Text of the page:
9 Text access
Access to books is vitally important. A 20-year international study reveals that the presence of books in the home is a significant predictor of children’s future academic success (Evans et al., 2010). This is likely to be as a result of role modelling on the part of parents and the related talk about texts in the home. Parents and families who have books in the home are indicating to their children that reading matters, and through sharing their pleasure and engagement in all kinds of texts, they will be demonstrating the value of reading in their lives (Mackey, 2021). Furthermore, the presence of books in the home will trigger conversations which support children’s wider understanding of the world.
Books, which bring new ideas, new experiences, new vistas, and new information into the home, extend possible conversational topics beyond what the family members can directly experience in their lives.
However, for some children and families, access to books is not an easy option. Perhaps you know children who do not have ready access to books at home. In the UK, a survey suggests that over 380,000 children and young people do not have a single book of their own (NLT, 2019). Reasons for this are varied, including for some families financial constraints.
Globally, due to school closures in 2020–2021, around 214 million children (1 in 7) missed at least 75% of their in-person learning (UNICEF, 2021). Internationally, the innovations that followed to enrich book access were phenomenal and show what is possible and needed. Schools, libraries, literacy organisations and charities redoubled their efforts to bridge the gap, to offer books, to give hope and re-ignite all young people’s interest in reading. Schools found creative ways to increase access, for instance running book swaps, and many now hold these regularly. Local libraries increased their e-book loans and widened their digital offer and events. They also supported digitally-excluded families by working in partnership with health and social care services, delivering home library services and books through foodbanks. The supermarket chain Morrisons, working with the author Rebecca Smith and The Open University, launched a book donation and exchange scheme called Morrisons Little Library.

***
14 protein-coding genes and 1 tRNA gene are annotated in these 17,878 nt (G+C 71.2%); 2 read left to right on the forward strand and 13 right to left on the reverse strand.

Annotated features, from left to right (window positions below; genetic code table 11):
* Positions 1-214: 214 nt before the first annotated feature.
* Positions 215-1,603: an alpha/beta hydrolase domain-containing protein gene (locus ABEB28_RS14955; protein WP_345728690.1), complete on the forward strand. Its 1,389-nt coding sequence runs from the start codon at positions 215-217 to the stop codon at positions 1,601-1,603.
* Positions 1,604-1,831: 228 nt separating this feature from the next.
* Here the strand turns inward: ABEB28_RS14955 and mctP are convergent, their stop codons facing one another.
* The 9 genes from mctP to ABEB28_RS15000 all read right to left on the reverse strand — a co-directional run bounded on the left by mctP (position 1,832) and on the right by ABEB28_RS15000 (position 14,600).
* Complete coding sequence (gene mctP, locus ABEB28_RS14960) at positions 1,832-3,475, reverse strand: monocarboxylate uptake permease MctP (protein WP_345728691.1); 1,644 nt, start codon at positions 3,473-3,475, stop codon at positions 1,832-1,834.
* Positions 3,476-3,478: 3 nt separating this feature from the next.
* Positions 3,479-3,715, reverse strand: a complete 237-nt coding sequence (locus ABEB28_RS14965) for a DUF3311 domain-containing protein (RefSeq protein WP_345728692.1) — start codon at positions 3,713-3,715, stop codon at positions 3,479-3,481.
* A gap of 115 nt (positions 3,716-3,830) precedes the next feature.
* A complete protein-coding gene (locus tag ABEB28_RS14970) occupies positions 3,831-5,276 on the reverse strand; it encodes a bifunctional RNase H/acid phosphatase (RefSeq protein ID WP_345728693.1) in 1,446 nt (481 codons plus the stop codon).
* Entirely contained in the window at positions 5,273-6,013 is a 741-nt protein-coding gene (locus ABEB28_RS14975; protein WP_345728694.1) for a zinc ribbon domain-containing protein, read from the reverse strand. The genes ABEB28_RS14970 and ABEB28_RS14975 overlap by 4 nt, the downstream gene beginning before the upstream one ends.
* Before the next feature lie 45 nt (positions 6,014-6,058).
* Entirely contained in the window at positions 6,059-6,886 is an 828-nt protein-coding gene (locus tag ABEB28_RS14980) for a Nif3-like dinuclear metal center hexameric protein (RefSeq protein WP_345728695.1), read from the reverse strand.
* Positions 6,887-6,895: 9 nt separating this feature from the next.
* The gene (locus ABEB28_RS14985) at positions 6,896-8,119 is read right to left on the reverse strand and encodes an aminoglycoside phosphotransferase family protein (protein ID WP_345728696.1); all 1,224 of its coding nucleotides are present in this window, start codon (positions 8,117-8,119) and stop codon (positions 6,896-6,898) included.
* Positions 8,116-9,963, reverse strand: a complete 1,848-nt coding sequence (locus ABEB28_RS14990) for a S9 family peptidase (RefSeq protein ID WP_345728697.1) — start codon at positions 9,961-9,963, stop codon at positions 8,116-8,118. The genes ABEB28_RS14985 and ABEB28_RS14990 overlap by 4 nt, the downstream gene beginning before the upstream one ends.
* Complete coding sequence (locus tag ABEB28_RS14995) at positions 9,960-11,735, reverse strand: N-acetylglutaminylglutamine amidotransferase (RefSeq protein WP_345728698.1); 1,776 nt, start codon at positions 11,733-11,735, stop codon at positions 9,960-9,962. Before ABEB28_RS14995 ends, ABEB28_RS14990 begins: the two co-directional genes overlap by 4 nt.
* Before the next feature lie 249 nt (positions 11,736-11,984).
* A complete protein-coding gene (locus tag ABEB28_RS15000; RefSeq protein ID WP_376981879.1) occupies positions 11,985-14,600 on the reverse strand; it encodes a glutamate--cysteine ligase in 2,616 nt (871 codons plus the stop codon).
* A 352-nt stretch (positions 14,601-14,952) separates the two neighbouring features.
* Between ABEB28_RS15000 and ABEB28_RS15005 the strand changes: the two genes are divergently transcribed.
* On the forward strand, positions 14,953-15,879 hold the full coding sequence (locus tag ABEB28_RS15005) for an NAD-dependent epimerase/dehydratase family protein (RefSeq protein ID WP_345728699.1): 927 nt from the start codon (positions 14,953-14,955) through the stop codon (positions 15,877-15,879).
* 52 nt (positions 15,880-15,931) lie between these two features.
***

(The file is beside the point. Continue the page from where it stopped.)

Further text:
Recent research indicates it is not just access to books that makes a difference but also ongoing support (de Bondt, Willenberg and Bus, 2020). The research found that book gifting programmes had a statistically significant effect on children’s literacy-related behaviour and skills, and that when book sharing was demonstrated multiple times with supporting information, this made more impact, particularly on those families from low socio-economic groups.
Activity 5 Doorstep Library: community reading volunteers
In London, the charity Doorstep Library is committed year-round to sharing the joy of reading with children living in some of the capital’s most economically deprived areas. Volunteers, with backpacks full of books, visit homes to read stories to children on their doorsteps, and support parents by connecting them to cultural, social and support services.
Watch Video 1, an award-winning video about the work of Doorstep Library. As you watch make a brief note about:
- the key features of the support the volunteers offered to this family
- what tempted the girl to find pleasure in reading.
The Doorstep Library volunteers visited the children in their home, shared information about free opportunities in the wider community with the mum and supported her in taking an active role in Reading for Pleasure with her children. Perhaps the visitors were also helped by not being framed by school as an institution. The key volunteer took time to get to know the girl and then hunted for books on space to tempt her. Some of these the girl could read to herself and some needed to be read to her, enabling the volunteer to model reading in front of her mum. The books not only triggered talk about the girl’s long-term ambitions, but also prompted imaginative book play which she clearly enjoyed.
In responding to educational inequalities that arise from issues of book access, other charities such as Reach Out and Read in the USA promote children’s book ownership through various schemes. Another example is the Boston-based charity and network, which aims to be a worldwide catalyst for building local communities and making books widely available.
The annual Summer Reading Challenge run by the UK Reading Agency, which through its digital offer is now more internationally accessible, is another opportunity to get children reading. Children read what they choose during the holiday (e.g. audio books, e-books, non-fiction, graphic novels) and are supported by the online book sorter, the website, and/or their local library. Children who are blind, partially sighted or with a print disability, can borrow books through the Royal National Institute for the Blind.
This resource Finding and Funding Quality books offers advice on how to seek external income and source new books to support Reading for Pleasure.